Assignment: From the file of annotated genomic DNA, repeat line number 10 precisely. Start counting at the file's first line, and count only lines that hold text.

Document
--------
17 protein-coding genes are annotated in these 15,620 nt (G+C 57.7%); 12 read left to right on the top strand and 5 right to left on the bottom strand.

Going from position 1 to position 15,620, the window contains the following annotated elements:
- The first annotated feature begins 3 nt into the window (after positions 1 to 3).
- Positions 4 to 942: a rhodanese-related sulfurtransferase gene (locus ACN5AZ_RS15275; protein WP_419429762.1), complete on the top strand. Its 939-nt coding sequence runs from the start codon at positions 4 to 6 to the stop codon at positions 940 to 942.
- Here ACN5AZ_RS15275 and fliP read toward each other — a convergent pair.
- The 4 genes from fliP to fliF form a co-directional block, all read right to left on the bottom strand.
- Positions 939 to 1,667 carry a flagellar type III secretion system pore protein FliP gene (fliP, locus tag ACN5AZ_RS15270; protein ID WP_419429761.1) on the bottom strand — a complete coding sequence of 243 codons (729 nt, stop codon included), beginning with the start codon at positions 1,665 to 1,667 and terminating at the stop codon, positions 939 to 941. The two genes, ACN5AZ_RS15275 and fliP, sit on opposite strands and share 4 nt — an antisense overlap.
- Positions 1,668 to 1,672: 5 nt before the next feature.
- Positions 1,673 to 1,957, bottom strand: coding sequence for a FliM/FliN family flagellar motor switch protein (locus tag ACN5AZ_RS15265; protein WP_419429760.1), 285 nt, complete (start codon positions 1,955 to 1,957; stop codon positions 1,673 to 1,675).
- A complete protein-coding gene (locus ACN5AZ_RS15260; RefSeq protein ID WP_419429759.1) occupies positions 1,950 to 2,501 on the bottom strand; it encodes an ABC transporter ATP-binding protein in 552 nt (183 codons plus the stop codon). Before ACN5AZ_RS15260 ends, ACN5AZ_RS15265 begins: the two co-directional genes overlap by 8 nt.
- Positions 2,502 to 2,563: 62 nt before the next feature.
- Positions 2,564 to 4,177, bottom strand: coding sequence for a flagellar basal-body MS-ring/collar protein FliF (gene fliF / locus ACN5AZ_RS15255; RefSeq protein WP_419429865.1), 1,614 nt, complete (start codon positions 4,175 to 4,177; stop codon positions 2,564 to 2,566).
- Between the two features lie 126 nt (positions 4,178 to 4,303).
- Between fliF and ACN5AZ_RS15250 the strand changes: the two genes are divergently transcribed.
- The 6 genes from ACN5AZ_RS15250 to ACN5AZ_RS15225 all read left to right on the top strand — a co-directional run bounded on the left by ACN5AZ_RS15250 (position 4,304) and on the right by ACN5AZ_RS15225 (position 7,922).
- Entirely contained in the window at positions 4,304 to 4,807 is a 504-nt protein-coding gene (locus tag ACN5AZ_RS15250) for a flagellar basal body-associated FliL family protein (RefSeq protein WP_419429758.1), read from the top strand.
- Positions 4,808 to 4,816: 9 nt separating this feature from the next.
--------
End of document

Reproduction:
- A complete protein-coding gene (locus ACN5AZ_RS15260; RefSeq protein ID WP_419429759.1) occupies positions 1,950 to 2,501 on the bottom strand; it encodes an ABC transporter ATP-binding protein in 552 nt (183 codons plus the stop codon). Before ACN5AZ_RS15260 ends, ACN5AZ_RS15265 begins: the two co-directional genes overlap by 8 nt.